• If it is measured above atmospheric pressure, it will be positive pressure
• If it is below atmospheric pressure, it will be negative pressure.

### Negative Pressure

We have already learned that the lowest possible pressure is absolute zero pressure. Then how the term negative pressure comes?
But in the case of gauge pressure, both positive and negative pressure is possible.

• Actual negative pressure does not exist. Here, negative pressure means pressure, with respect to atmospheric pressure.
• If we say, -2 psi pressure, it means the pressure is 2 psi below the atm pressure. It can be written as 14.7-2 = 12.7 psi.
• This pressure is basically vacuum pressure.
• The lowest possible negative pressure is 14.7 psi.

### Static Pressure

The Static pressure is the pressure which is measured when the fluid is at rest.

• Pressure when gravity is not considered.
• Pressure when motion is not considered.

We know, from Bernoulli’s equation:

If there will not be any change in elevation and fluid is static that is there will not be any flow, then the pressure will be static pressure.

The pressure p is the static pressure, with the above conditions.

### Dynamic Pressure

Dynamic pressure refers to the pressure related to the fluid flow. It means the kinetic energy of the flowing fluid.

Pressure can be expressed as,

p = 1/2 γ v2

Where,

p= dynamic pressure, N/m2 (Pa),

γ = density of fluid (kg/m3)

v = velocity (m/s)

## Diagram of Pressure

### Absolute pressure, gauge pressure & atmospheric pressure relation

What’s the difference between absolute pressure and gauge pressure?

• The absolute pressure uses absolute zero pressure as its datum line.
• The gauge pressure uses atmospheric pressure as its datum line.
• The gauge pressure measurement is varied.
• The absolute pressure is definite and it will not be changed.

Absolute pressure = gauge pressure + atmospheric pressure

If you want to understand clearly you can watch an animated video to understand Absolute pressure, gauge pressure & atmospheric pressure and their relationship.

## Pressure Unit conversions Standards

The pressure is expressed in various units and there are certain standards for pressure units. These are as follows;

• BS350
• ISO31-3
• ISO 80000-4:2006
• PTB-Mitteilungen 100 3/90
• Perry’s Chemical Engineer’s Handbook, 6th ed, 1984
• SI system

## Interesting Facts about Pressure

• The unit of pressure is pascal, we have already learned. It is as per French Mathematician Blaise Pascal.
• One atmospheric pressure = 101.325 pascal.
• Air pressure is measured by a barometer normally
• The weather forecast is dependent on air pressure.
• If low-pressure forms above the sea, there may be a chance of weather change or landfall or cyclone.

## Don’t be Confused about Pressure & Pressure head

There is some little confusion between pressure and pressure head. So, how to differentiate between these two? It’s simple.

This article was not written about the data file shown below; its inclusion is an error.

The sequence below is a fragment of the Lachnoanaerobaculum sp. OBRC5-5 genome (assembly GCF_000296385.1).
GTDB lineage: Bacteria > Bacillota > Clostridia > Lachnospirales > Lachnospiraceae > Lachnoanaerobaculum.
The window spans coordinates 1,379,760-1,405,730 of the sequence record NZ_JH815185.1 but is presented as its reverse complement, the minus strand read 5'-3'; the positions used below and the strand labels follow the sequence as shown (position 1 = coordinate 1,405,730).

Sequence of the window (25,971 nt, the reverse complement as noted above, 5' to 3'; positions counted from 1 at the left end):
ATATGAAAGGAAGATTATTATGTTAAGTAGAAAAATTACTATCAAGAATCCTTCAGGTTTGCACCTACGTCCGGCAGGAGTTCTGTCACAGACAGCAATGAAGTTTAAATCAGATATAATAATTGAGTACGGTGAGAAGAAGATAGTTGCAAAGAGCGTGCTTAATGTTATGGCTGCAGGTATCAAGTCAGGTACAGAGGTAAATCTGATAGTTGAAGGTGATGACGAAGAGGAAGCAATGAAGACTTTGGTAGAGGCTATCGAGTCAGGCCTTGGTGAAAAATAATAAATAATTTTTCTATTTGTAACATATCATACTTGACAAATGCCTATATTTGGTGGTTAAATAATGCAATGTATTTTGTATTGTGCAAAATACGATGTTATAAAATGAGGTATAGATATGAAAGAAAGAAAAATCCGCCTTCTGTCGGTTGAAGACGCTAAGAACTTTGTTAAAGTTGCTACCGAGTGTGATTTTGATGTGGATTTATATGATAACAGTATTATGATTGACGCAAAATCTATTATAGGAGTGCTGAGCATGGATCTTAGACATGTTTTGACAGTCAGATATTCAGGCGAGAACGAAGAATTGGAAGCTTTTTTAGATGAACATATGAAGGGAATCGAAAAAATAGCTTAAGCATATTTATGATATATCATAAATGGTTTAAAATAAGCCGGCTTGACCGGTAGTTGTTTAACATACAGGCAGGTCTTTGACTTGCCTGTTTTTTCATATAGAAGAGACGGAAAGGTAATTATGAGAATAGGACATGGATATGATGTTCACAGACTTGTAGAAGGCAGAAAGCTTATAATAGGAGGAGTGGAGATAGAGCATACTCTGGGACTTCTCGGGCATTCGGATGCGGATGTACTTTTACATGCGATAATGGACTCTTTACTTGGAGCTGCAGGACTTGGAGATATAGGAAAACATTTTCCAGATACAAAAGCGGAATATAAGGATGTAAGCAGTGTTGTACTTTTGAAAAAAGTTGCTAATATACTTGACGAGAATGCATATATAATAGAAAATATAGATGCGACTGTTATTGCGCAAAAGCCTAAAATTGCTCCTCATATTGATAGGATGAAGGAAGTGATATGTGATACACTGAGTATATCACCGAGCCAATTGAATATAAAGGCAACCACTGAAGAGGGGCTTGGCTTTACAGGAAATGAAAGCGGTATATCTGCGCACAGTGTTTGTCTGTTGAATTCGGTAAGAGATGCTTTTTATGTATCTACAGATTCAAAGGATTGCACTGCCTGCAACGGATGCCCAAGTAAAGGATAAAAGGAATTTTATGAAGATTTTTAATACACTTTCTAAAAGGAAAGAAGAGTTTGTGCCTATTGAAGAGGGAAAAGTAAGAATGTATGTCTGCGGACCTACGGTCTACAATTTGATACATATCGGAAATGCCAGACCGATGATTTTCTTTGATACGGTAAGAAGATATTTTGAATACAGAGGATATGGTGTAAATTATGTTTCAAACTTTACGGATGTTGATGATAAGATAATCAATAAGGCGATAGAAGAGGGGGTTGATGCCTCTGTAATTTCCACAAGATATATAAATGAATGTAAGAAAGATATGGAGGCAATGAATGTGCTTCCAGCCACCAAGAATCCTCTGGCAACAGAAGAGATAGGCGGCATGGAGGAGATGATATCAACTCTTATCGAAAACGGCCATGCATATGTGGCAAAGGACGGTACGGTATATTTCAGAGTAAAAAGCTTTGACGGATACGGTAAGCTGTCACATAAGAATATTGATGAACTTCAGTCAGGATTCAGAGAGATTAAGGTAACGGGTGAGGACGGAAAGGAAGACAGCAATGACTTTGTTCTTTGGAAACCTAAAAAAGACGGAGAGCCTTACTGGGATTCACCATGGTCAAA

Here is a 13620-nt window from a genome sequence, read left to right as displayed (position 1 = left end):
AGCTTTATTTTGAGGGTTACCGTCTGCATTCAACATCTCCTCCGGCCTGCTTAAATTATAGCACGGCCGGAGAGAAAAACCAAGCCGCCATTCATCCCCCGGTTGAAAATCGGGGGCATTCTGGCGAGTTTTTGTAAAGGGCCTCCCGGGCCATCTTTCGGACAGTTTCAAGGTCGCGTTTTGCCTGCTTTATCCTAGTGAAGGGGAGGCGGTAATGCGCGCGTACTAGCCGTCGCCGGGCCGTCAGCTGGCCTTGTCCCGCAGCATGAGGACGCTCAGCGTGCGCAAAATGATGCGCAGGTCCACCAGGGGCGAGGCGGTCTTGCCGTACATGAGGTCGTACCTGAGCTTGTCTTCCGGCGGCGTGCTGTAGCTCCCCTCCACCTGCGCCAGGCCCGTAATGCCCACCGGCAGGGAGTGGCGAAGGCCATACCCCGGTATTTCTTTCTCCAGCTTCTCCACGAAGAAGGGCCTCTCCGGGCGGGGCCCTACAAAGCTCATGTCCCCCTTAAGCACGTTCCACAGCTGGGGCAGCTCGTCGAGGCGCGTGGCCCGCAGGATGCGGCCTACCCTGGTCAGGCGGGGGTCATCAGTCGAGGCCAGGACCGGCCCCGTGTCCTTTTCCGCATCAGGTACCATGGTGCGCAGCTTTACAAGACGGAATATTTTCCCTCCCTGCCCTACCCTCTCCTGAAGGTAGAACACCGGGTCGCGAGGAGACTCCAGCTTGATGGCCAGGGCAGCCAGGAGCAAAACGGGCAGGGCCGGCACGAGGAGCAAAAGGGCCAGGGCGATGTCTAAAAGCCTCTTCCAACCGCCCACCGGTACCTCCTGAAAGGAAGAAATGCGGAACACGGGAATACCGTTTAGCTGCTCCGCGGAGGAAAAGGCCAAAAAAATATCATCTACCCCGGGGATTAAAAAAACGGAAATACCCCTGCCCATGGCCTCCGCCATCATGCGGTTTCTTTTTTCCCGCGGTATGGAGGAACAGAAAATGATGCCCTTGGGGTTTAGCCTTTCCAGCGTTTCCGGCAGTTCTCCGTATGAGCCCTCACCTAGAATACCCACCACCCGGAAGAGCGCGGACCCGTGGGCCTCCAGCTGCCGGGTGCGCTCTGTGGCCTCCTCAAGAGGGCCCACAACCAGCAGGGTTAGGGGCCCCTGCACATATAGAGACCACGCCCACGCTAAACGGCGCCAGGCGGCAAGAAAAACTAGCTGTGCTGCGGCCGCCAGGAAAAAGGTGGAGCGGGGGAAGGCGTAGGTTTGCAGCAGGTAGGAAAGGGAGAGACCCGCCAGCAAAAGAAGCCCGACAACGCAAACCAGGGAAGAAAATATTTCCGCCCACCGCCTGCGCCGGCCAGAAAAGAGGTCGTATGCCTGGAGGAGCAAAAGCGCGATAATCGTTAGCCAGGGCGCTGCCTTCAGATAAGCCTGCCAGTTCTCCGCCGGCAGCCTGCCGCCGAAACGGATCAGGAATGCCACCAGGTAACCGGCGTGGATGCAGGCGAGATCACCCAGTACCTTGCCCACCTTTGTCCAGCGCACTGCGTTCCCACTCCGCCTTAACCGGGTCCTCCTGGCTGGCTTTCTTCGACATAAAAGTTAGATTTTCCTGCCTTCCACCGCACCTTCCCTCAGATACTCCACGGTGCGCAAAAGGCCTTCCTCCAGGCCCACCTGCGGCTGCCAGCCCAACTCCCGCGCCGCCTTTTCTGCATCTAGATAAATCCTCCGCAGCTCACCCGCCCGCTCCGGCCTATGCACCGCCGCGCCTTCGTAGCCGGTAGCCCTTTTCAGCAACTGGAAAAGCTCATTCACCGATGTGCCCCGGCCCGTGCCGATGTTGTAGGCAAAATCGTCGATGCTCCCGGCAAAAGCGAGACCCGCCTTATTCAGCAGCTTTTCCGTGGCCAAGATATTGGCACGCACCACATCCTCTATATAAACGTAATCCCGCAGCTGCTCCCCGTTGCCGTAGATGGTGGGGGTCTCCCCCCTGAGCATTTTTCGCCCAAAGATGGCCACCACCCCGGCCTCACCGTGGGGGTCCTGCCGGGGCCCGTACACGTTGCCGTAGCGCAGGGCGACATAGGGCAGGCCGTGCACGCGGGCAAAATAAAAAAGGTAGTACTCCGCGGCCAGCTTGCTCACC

• Head means the height of the liquid column
• It is measured by the meter of the liquid column.
• It is expressed in m.l.c or meter.
• It doesn’t depend on the liquids.

Pressure, on the other hand, depends on the liquid. If density changes, the pressure will be changed.
The force of a fixed height liquid column will change over a unitary area with different specific liquids means different densities or specific gravities.
Hence, we can say, same height can generate different pressure. That means, the pressure head is the same but the pressure is different.

Water is generally used in the column as the most common liquid. But to measure the pressure in the small U-tube, heavier liquids need to be provided.

Normally, liquid mercury (Hg) is used as a heavier liquid than the water. Mercury is 13.6 times heavier than water. When you use the heavier liquid you don’t need to have that long column to measure higher pressure, so you can make a smaller and more convenient size column.

## Water Pressure Calculation

Water pressure is one of the most familiar forms of pressure in day-to-day life.

The pressure is dependent on density, gravitational acceleration, and depth.

From Bernoulli’s equation, we can write,

P = ρgd
Where

• ρ  = density of the liquid
• g  = gravitational acceleration (g = 9.81 m/s2).
• d =depth

Let us solve a very small problem, to clear the doubt.

Given data,

• ρ = 1000 kg/m3, density of water at 22 °C,
• d = depth = 30m.

What will be the pressure?

Solution:

• P = ρgd
• ρ = 1000 kg/m3
• h = 30 m
• g = 9.81 m/s2
• P = ρgd

Hence, the value of pressure, P

• P = 1000 x 9.81 x 30
• P =294300 Pa
• P= 294.3 kPa

High Rated Course

Intro to Fluid Mechanics for Engineering Students Part 1 Intro to Fluid Mechanics for Engineering Students Part 2 Intro to Fluid Mechanics for Engineering Students Part 3 Advanced Fluid Mechanics ## Conclusion

We have learned the basics of pressure, along with its various types, like absolute pressure, atmospheric pressure, vacuum pressure, gauge pressure.

Do you any doubt, write to us. Thank you.